I waited 15 years and now my petitioner died. Now what?
(For a Video on this subject, please goto http://www.youtube.com/watch?v=8yJ_ryMCGNU&feature=g-upl)
Question: My father petitioned me 15 years ago and it was just about current, but he just died. Now, what happens and can I still come to the U.S.?
Answer: Normally, when the petitioner dies so does the petition. Thus, when you would receive a packet from the National Visa Center stating that the visa petition is ready to process, you would not be able to proceed forward. They simply do not know that the petitioner has died. However, there is what is known as a Humanitarian Reinstatement.
Question: What is a Humanitarian Reinstatement?
Answer: As I have stated, the death of a petition formerly resulted in the automatic revocation of a family member’s petition. Under the Humanitarian Reinstatement, there are procedures for permitting family members in family-based and employment-based petitions to continue with their residency applications even if the applications had not yet been approved.
Question: What is the criteria for the Humanitarian Reinstatement?
Answer: Humanitarian Reinstatement Criteria—Under prior law if there was automatic revocation of the petition due to death, USCIS/DOS could grant humanitarian reinstatement. DOS criteria in evaluating a request for humanitarian reinstatement include whether there is: (1) disruption of an established family unit; (2) hardship to USCs or LPRs; (3) a beneficiary who is elderly or in poor health; (4) a beneficiary who has had lengthy residence in the U.S.; (5) a beneficiary who has no home to go to; (6) undue delay by INS or consular officers in processing the petition and the visa; and (7) a beneficiary who has strong family ties in the U.S.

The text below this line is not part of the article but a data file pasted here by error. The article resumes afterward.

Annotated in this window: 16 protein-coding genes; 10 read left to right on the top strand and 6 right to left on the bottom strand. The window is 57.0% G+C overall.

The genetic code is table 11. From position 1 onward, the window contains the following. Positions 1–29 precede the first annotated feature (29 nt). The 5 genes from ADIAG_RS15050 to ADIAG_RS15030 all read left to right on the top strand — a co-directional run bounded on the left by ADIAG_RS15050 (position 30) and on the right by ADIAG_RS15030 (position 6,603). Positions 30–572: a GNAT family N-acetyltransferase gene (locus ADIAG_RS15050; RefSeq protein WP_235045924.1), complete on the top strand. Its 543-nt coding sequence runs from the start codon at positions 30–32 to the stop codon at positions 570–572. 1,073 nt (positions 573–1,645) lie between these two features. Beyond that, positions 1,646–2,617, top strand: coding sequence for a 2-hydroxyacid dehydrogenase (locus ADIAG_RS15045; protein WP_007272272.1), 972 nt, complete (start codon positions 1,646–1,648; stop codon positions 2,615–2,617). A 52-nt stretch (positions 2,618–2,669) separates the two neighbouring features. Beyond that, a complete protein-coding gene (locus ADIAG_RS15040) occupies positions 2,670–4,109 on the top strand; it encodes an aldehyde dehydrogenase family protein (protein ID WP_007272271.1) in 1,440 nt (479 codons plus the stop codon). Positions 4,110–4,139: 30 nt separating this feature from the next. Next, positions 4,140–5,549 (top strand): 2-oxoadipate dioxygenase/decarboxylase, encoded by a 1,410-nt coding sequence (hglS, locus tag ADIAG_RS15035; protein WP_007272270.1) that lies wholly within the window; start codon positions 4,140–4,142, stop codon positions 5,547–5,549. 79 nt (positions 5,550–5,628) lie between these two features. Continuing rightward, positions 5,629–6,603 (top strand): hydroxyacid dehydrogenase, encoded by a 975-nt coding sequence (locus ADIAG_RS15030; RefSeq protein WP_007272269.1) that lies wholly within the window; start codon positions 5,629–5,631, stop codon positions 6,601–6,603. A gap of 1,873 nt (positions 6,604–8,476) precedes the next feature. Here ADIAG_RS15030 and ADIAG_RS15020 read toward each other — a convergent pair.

Question: I heard something about a ‘substitute sponsor’. What is this?
Answer: This is a certain other family member who basically now would submit the affidavit of support in place of the deceased petitioner. Under the Family Sponsor Immigration Act of 2002, certain relatives (spouse, parent, mother-in-law, father-in-law, sibling, child (if at least 18 years of age), son, daughter, son-in-law, daughter-in-law, sister-in-law, brother -in-law, grandparent, grandchild, or legal guardian) may be substituted to meet the affidavit of support requirements under INA §213A(f)(5), when the petitioning relative has died.
Question: Who is asked to reinstate the I-130.
Answer: The I-130 beneficiary must ask the Attorney General to reinstate the petition and must demonstrate that she has a substitute sponsor.
Question: What if you cannot find or do not have a substitute sponsor?
Answer: If a beneficiary does not have a qualifying relative, he or she may make an estoppel argument.
If the Humanitarian Reinstatement is granted, then the same priority date will be used and the petition will go forward as if the petitioner were still alive.